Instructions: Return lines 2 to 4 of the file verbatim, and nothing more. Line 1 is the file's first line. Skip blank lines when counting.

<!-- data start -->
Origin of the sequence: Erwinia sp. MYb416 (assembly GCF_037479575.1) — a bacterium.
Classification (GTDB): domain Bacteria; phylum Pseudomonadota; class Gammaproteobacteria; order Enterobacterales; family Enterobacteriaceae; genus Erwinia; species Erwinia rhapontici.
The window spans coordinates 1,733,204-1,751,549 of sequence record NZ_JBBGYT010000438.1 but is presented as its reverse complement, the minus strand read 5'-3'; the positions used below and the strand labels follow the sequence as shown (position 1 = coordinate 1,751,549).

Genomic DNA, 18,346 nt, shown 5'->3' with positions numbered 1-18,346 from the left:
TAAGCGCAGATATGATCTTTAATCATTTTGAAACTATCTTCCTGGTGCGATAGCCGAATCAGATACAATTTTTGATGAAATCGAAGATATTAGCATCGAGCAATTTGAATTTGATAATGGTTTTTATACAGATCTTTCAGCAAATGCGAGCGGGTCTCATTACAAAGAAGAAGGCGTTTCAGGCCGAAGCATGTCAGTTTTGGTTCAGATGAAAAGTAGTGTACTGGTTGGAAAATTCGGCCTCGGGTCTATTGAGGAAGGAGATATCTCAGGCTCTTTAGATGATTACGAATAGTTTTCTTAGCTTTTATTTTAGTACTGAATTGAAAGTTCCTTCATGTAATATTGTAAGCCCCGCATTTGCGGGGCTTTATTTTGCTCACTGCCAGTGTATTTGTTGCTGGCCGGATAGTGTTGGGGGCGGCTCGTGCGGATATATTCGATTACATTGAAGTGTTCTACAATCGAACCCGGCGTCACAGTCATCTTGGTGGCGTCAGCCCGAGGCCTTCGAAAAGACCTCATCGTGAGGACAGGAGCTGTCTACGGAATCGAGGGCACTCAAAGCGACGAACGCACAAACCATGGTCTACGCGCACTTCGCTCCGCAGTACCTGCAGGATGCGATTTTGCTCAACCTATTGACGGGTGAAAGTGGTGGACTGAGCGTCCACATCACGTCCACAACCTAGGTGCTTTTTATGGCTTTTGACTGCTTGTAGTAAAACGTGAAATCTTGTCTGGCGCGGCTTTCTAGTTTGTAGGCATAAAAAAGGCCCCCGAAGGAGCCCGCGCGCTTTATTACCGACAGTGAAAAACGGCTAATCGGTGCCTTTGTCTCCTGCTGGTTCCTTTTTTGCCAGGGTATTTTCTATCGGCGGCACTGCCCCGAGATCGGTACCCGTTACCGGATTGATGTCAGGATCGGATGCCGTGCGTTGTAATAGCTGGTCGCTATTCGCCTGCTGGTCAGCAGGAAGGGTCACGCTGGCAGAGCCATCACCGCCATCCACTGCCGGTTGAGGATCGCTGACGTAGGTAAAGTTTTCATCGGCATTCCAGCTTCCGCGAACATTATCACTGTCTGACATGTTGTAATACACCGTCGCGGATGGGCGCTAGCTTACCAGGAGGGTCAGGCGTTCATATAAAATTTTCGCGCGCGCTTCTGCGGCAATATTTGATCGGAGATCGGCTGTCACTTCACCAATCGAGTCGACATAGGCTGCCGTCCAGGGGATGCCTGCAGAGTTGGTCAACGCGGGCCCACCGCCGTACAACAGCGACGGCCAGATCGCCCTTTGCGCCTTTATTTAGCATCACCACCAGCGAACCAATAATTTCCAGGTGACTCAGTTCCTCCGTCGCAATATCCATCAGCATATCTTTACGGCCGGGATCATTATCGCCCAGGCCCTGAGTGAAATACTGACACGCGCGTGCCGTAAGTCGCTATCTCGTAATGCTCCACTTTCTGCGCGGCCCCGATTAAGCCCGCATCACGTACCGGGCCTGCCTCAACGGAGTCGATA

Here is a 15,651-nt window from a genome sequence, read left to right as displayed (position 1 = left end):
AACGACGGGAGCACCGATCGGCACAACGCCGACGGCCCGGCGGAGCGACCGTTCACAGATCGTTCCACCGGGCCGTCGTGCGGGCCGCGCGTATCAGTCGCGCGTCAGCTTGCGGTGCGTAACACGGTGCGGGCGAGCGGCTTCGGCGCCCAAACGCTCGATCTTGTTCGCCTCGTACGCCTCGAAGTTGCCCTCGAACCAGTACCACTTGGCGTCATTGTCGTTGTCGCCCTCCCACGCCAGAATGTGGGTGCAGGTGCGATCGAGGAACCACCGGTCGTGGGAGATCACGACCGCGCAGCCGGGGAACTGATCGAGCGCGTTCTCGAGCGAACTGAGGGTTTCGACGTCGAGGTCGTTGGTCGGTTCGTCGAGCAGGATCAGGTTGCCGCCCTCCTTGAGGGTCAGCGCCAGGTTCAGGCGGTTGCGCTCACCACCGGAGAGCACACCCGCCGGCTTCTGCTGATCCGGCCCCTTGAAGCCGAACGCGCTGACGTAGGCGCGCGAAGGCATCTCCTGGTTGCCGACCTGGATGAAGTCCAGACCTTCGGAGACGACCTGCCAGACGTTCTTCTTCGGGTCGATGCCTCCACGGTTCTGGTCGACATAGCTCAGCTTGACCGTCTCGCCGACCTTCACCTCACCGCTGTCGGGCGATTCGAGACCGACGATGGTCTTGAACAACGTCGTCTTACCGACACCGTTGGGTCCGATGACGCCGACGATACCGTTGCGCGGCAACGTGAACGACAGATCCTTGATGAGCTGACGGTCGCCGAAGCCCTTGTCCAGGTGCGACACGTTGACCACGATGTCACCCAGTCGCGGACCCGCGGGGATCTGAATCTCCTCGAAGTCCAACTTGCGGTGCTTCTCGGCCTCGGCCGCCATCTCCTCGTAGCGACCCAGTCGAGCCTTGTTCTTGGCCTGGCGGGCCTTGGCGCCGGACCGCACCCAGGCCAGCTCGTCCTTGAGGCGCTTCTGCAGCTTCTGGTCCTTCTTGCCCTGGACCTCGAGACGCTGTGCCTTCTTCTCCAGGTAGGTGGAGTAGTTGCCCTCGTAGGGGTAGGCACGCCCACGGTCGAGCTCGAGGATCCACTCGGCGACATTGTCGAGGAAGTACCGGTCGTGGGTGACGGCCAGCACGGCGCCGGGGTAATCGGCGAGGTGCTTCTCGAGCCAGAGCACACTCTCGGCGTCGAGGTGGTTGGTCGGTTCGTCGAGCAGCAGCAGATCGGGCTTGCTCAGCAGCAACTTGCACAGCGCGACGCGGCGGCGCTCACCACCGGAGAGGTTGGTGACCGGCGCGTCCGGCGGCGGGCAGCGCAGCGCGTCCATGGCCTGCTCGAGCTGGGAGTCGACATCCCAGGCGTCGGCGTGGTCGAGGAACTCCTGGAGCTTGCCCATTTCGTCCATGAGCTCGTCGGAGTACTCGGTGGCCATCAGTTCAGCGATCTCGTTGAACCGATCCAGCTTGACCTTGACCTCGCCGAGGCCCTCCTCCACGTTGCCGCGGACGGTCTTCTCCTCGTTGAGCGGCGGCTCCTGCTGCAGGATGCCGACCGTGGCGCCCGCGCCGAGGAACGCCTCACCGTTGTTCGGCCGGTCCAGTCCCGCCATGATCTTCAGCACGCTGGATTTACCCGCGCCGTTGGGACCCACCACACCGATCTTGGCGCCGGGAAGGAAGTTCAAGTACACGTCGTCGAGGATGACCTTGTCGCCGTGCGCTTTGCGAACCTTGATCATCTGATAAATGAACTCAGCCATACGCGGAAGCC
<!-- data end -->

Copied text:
Classification (GTDB): domain Bacteria; phylum Pseudomonadota; class Gammaproteobacteria; order Enterobacterales; family Enterobacteriaceae; genus Erwinia; species Erwinia rhapontici.
The window spans coordinates 1,733,204-1,751,549 of sequence record NZ_JBBGYT010000438.1 but is presented as its reverse complement, the minus strand read 5'-3'; the positions used below and the strand labels follow the sequence as shown (position 1 = coordinate 1,751,549).

Genomic DNA, 18,346 nt, shown 5'->3' with positions numbered 1-18,346 from the left: